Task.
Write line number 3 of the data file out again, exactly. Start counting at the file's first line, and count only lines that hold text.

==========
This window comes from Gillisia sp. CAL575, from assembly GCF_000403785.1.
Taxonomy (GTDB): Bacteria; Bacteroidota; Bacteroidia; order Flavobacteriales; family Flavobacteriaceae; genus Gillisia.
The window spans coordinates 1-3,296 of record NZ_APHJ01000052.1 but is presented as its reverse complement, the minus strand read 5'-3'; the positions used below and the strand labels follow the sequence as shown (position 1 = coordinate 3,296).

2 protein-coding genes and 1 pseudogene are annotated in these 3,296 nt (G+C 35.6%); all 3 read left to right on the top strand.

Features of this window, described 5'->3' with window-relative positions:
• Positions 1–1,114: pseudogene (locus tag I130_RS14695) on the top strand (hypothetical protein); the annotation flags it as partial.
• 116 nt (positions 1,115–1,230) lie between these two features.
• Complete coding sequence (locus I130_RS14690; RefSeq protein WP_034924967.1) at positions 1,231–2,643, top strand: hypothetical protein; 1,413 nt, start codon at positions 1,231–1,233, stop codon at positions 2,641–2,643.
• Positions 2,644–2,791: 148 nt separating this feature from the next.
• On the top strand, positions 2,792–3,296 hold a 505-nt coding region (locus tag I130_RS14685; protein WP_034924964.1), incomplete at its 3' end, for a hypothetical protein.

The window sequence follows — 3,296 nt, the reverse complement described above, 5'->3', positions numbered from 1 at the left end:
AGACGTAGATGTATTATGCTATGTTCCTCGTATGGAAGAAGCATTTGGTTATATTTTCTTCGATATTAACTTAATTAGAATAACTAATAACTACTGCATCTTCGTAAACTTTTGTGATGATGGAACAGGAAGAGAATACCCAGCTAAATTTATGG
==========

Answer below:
The window spans coordinates 1-3,296 of record NZ_APHJ01000052.1 but is presented as its reverse complement, the minus strand read 5'-3'; the positions used below and the strand labels follow the sequence as shown (position 1 = coordinate 3,296).